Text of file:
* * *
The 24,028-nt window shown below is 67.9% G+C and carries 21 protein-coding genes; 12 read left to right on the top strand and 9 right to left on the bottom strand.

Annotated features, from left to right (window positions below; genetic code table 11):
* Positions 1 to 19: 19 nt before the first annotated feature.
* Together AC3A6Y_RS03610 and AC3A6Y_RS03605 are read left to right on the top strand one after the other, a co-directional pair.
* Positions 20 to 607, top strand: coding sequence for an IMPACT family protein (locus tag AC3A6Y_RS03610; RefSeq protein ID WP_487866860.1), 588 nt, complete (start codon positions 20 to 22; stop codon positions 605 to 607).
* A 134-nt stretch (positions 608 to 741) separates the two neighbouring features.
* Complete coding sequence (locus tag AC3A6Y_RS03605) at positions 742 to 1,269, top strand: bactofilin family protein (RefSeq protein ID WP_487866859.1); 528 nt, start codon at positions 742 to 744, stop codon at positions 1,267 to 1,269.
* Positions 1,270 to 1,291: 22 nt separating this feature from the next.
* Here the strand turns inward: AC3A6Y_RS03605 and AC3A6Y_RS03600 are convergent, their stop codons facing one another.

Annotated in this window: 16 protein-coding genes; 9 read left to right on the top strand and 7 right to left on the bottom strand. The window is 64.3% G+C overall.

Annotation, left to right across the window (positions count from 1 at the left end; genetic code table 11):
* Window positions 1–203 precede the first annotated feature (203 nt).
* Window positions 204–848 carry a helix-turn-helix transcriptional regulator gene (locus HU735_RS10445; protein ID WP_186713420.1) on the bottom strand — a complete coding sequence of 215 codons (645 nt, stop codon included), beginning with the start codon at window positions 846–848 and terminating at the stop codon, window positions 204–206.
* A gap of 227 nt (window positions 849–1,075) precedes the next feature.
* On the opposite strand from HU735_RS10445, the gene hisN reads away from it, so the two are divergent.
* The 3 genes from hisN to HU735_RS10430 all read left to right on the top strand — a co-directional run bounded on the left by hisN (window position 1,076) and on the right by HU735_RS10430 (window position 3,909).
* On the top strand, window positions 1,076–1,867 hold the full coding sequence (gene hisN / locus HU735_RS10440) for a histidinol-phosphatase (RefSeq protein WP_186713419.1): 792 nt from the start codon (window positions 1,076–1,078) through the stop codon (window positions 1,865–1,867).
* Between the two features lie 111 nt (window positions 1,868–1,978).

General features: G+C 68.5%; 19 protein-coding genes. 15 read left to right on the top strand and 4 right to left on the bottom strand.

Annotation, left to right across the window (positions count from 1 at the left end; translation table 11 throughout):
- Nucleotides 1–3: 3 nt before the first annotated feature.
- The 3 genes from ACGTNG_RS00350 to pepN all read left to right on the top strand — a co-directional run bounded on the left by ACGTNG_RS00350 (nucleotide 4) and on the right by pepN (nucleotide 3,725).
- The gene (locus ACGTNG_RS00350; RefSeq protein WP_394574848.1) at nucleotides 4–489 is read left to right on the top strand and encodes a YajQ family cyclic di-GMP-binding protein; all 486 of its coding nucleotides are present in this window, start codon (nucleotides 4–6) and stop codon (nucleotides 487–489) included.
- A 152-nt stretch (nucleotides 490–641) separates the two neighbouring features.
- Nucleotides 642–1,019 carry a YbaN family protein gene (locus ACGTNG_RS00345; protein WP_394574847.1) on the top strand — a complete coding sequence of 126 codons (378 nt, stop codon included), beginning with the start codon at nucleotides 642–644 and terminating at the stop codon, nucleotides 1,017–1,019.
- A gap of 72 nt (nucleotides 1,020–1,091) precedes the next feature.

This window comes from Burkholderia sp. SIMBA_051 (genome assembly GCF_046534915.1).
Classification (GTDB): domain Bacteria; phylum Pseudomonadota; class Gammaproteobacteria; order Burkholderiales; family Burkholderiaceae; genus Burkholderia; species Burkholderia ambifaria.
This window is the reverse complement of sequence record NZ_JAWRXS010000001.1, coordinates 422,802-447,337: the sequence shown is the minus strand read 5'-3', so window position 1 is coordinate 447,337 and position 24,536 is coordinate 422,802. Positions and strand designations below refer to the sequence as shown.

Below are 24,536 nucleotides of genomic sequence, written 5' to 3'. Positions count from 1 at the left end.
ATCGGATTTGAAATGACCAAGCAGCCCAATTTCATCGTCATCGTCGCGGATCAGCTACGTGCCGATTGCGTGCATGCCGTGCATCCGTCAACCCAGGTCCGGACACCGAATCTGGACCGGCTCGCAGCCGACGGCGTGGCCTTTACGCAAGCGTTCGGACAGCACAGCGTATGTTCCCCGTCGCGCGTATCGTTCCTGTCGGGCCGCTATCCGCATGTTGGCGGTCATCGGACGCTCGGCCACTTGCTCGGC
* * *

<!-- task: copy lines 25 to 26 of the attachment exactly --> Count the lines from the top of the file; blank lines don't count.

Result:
- Nucleotides 642–1,019 carry a YbaN family protein gene (locus ACGTNG_RS00345; protein WP_394574847.1) on the top strand — a complete coding sequence of 126 codons (378 nt, stop codon included), beginning with the start codon at nucleotides 642–644 and terminating at the stop codon, nucleotides 1,017–1,019.
- A gap of 72 nt (nucleotides 1,020–1,091) precedes the next feature.